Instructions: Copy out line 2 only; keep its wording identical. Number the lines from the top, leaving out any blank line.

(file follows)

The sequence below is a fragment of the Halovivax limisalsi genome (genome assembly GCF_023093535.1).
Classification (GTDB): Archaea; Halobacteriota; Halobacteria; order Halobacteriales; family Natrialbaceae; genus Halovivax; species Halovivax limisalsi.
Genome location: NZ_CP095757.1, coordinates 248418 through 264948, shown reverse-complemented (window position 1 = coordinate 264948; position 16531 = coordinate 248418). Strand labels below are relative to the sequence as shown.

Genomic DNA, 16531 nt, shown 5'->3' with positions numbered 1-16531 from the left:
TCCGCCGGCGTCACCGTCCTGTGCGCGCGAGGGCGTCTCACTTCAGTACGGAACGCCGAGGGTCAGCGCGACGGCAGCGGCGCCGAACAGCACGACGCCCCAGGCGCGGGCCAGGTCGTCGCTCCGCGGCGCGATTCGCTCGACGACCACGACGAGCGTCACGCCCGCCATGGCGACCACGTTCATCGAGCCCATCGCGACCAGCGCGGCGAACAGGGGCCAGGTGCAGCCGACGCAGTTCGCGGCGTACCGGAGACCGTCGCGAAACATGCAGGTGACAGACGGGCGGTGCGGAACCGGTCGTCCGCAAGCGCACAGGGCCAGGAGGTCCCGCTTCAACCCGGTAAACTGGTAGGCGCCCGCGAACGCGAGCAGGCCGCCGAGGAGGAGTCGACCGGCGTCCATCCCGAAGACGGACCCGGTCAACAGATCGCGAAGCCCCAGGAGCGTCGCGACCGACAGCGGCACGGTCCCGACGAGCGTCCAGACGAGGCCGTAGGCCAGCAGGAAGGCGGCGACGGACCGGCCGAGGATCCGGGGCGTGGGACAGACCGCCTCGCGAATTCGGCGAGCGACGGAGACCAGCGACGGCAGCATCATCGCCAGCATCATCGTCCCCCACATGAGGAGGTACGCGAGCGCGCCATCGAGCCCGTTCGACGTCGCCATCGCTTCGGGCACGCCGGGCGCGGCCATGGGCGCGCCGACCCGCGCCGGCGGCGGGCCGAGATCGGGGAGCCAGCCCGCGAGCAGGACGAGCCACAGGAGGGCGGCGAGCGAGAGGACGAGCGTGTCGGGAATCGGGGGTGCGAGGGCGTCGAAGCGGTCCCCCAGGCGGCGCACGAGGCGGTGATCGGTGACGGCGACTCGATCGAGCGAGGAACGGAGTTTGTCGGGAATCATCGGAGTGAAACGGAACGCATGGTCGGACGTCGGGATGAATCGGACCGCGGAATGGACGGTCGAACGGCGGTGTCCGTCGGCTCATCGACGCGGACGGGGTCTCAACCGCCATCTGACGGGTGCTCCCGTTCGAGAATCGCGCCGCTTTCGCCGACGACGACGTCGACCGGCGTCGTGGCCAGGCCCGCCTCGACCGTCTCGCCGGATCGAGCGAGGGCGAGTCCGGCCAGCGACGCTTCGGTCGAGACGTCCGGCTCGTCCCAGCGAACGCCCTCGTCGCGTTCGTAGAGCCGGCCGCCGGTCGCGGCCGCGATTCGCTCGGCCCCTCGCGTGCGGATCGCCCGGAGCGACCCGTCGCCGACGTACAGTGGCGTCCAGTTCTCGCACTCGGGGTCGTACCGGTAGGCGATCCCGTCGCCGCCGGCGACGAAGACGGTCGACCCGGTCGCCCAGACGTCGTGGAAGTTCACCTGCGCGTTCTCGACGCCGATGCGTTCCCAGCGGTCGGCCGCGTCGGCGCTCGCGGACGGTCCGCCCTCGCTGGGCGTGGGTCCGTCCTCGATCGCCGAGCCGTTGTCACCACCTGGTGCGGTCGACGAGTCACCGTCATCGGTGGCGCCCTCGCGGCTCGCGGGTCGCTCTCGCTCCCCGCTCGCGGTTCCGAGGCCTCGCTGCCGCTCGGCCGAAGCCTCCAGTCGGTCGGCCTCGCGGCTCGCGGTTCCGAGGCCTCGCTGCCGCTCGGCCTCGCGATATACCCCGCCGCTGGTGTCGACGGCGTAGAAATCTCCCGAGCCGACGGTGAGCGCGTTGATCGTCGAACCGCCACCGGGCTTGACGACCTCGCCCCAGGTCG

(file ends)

Classification (GTDB): Archaea; Halobacteriota; Halobacteria; order Halobacteriales; family Natrialbaceae; genus Halovivax; species Halovivax limisalsi.